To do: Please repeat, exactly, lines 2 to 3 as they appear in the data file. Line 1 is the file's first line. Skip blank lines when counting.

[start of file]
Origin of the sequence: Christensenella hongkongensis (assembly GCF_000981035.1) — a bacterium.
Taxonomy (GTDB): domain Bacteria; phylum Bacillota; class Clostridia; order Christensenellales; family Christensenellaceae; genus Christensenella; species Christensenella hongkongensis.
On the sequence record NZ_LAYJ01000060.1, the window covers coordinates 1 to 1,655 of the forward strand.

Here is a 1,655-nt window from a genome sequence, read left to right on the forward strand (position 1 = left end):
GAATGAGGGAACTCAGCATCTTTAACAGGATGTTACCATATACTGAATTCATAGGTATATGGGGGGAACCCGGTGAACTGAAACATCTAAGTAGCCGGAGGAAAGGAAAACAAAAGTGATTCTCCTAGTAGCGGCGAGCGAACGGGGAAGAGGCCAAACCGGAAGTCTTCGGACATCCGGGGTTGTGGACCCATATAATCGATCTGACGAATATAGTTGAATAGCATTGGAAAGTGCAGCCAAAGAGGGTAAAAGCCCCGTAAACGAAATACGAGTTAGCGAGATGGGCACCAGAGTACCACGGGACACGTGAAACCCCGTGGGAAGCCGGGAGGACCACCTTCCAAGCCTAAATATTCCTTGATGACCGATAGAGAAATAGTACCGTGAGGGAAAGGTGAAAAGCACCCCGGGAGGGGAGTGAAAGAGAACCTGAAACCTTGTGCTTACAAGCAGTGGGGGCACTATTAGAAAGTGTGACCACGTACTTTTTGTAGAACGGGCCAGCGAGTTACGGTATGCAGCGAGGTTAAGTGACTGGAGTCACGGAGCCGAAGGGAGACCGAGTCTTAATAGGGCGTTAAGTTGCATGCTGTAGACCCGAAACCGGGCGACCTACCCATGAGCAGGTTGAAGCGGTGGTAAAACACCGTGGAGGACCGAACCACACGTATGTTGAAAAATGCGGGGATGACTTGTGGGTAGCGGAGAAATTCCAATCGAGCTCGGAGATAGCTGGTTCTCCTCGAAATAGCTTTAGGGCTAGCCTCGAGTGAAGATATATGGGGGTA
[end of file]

Taxonomy (GTDB): domain Bacteria; phylum Bacillota; class Clostridia; order Christensenellales; family Christensenellaceae; genus Christensenella; species Christensenella hongkongensis.
On the sequence record NZ_LAYJ01000060.1, the window covers coordinates 1 to 1,655 of the forward strand.